A new, glowing plastic material could form bright, white, energy-efficient light bulbs in various shapes, researchers have found.
Using the material, researchers are able to make everything from bulbs like the ones people use in their houses to 2-foot-by-4-foot flat sheets that glow.
The glowing panels may be coming to stores soon. Wake Forest University, where many of the light's creators are based, is working with a company to develop commercial versions of the bulbs that may go on sale as early as 2013.
The new lights use as little electricity as LED bulbs — and half as much as fluorescent lamps — while giving off a comfortable white light, the light's creators say.
"People often complain that fluorescent lights bother their eyes and the hum from the fluorescent tubes irritates anyone sitting at a desk underneath them," the light's lead researcher, David Carroll, said in a statement. Carroll is a physicist and nanotechnology researcher at Wake Forest in North Carolina. "The new lights we have created can cure both of those problems and more," he said.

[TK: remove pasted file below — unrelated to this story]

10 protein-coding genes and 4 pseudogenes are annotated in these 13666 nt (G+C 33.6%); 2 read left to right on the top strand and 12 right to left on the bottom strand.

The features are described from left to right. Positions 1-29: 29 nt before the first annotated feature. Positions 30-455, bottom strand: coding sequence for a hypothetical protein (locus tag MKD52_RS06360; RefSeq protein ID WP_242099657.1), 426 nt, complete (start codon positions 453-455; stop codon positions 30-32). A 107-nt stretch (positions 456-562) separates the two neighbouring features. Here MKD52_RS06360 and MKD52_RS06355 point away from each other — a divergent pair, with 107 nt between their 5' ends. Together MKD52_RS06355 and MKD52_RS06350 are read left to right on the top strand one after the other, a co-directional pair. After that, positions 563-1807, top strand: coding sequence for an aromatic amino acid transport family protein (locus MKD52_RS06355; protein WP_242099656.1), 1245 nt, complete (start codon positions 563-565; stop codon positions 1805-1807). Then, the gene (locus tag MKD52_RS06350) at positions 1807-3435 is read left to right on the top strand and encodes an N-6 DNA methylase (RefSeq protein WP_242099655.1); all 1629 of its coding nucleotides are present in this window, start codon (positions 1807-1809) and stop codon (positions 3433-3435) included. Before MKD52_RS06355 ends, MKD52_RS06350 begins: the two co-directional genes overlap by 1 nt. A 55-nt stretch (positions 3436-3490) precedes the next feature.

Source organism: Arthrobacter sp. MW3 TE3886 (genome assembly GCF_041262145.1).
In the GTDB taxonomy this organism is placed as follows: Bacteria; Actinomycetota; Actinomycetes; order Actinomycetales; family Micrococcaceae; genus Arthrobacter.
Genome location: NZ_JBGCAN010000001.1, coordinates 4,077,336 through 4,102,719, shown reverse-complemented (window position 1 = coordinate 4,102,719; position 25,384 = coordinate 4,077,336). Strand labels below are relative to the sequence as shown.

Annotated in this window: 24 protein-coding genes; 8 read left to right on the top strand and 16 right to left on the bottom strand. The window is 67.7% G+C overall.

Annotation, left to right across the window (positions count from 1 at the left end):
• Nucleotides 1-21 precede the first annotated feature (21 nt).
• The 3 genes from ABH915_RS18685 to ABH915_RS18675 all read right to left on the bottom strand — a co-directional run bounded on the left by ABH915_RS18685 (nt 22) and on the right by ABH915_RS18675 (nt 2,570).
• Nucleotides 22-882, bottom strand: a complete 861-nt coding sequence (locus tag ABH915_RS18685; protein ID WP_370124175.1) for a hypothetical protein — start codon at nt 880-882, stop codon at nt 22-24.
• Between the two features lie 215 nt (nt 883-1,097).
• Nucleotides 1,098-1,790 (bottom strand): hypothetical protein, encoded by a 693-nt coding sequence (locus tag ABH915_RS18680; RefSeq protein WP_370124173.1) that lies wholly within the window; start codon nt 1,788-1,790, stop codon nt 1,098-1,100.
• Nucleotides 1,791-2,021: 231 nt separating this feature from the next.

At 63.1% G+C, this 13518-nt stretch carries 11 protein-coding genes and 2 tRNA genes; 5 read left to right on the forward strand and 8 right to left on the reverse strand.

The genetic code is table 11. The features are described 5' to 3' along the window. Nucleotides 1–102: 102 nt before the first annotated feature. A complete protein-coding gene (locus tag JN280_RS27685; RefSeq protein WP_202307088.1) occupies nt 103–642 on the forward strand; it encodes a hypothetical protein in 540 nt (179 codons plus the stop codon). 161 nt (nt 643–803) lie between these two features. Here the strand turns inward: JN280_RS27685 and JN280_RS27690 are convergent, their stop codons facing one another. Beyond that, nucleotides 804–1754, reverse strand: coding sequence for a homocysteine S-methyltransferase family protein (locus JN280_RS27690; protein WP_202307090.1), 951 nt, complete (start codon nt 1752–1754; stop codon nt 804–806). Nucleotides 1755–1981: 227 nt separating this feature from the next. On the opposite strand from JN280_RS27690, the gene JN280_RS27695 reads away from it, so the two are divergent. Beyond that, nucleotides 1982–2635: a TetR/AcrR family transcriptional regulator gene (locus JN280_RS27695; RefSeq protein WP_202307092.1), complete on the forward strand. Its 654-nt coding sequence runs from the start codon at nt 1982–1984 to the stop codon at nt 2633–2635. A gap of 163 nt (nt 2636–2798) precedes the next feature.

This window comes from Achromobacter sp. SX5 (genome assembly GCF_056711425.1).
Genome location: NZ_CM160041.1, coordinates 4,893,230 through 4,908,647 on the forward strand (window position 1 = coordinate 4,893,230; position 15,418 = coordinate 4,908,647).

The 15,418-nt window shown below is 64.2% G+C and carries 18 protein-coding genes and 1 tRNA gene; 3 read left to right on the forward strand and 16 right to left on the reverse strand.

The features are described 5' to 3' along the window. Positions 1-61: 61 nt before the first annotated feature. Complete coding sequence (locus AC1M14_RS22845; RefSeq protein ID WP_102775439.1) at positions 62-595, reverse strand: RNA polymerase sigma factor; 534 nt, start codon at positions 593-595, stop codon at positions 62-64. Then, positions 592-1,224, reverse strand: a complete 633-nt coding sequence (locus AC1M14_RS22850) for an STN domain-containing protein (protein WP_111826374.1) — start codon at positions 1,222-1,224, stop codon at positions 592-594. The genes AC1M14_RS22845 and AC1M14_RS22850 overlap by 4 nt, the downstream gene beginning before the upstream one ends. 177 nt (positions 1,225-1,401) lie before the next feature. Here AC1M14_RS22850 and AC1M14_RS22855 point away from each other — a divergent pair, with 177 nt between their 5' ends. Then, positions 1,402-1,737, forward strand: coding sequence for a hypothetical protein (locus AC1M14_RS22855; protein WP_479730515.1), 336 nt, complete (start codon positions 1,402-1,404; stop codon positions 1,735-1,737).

The bulbs are made with a plastic material that gives off light when an electric current runs through it. Carroll and his team added carbon nanotubes to the plastic, which enabled it to give off five times more light than without nanotubes, according to a paper the researchers published in the January 2013 issue of the journal Organic Electronics. Their ideas build on a technology called field-induced polymer electroluminescence that researchers have been developing for more than a decade.
Carroll and his team worked on making large pieces of the plastic, and ensuring the lights gave off white light similar to sunlight, which people usually find more comfortable.
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